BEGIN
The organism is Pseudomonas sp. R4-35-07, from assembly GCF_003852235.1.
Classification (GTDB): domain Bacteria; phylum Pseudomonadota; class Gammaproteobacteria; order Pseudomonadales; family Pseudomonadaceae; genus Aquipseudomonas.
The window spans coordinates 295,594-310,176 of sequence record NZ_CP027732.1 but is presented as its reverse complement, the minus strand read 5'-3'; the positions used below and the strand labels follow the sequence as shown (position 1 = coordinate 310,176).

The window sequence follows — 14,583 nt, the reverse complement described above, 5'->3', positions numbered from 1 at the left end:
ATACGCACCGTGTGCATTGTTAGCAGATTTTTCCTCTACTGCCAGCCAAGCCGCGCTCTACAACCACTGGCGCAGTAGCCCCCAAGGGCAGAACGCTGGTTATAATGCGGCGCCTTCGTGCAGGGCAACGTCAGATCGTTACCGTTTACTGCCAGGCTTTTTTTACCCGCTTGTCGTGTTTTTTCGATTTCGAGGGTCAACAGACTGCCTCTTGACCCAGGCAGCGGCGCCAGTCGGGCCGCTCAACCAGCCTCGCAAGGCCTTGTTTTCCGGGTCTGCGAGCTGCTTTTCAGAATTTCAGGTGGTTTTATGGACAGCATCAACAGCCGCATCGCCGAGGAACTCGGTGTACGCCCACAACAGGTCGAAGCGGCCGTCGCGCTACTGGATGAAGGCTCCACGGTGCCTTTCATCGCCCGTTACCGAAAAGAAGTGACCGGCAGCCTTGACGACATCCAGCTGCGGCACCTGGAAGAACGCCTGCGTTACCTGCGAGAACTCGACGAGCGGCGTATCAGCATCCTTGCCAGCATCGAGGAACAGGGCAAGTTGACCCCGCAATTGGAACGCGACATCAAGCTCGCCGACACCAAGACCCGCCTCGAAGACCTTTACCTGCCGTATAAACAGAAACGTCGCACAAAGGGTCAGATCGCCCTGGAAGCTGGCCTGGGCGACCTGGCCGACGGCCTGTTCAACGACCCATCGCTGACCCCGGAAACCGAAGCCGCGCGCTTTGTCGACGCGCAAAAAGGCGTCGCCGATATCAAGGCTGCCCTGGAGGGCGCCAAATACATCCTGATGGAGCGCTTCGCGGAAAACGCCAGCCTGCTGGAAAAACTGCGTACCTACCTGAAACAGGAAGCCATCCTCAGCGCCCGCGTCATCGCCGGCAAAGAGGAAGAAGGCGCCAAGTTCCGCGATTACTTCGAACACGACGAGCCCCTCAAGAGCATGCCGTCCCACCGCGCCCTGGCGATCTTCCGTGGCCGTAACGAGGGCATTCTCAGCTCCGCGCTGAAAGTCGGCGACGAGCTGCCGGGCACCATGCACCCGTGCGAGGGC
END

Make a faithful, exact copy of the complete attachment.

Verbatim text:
The organism is Pseudomonas sp. R4-35-07, from assembly GCF_003852235.1.
Classification (GTDB): domain Bacteria; phylum Pseudomonadota; class Gammaproteobacteria; order Pseudomonadales; family Pseudomonadaceae; genus Aquipseudomonas.
The window spans coordinates 295,594-310,176 of sequence record NZ_CP027732.1 but is presented as its reverse complement, the minus strand read 5'-3'; the positions used below and the strand labels follow the sequence as shown (position 1 = coordinate 310,176).

The window sequence follows — 14,583 nt, the reverse complement described above, 5'->3', positions numbered from 1 at the left end:
ATACGCACCGTGTGCATTGTTAGCAGATTTTTCCTCTACTGCCAGCCAAGCCGCGCTCTACAACCACTGGCGCAGTAGCCCCCAAGGGCAGAACGCTGGTTATAATGCGGCGCCTTCGTGCAGGGCAACGTCAGATCGTTACCGTTTACTGCCAGGCTTTTTTTACCCGCTTGTCGTGTTTTTTCGATTTCGAGGGTCAACAGACTGCCTCTTGACCCAGGCAGCGGCGCCAGTCGGGCCGCTCAACCAGCCTCGCAAGGCCTTGTTTTCCGGGTCTGCGAGCTGCTTTTCAGAATTTCAGGTGGTTTTATGGACAGCATCAACAGCCGCATCGCCGAGGAACTCGGTGTACGCCCACAACAGGTCGAAGCGGCCGTCGCGCTACTGGATGAAGGCTCCACGGTGCCTTTCATCGCCCGTTACCGAAAAGAAGTGACCGGCAGCCTTGACGACATCCAGCTGCGGCACCTGGAAGAACGCCTGCGTTACCTGCGAGAACTCGACGAGCGGCGTATCAGCATCCTTGCCAGCATCGAGGAACAGGGCAAGTTGACCCCGCAATTGGAACGCGACATCAAGCTCGCCGACACCAAGACCCGCCTCGAAGACCTTTACCTGCCGTATAAACAGAAACGTCGCACAAAGGGTCAGATCGCCCTGGAAGCTGGCCTGGGCGACCTGGCCGACGGCCTGTTCAACGACCCATCGCTGACCCCGGAAACCGAAGCCGCGCGCTTTGTCGACGCGCAAAAAGGCGTCGCCGATATCAAGGCTGCCCTGGAGGGCGCCAAATACATCCTGATGGAGCGCTTCGCGGAAAACGCCAGCCTGCTGGAAAAACTGCGTACCTACCTGAAACAGGAAGCCATCCTCAGCGCCCGCGTCATCGCCGGCAAAGAGGAAGAAGGCGCCAAGTTCCGCGATTACTTCGAACACGACGAGCCCCTCAAGAGCATGCCGTCCCACCGCGCCCTGGCGATCTTCCGTGGCCGTAACGAGGGCATTCTCAGCTCCGCGCTGAAAGTCGGCGACGAGCTGCCGGGCACCATGCACCCGTGCGAGGGC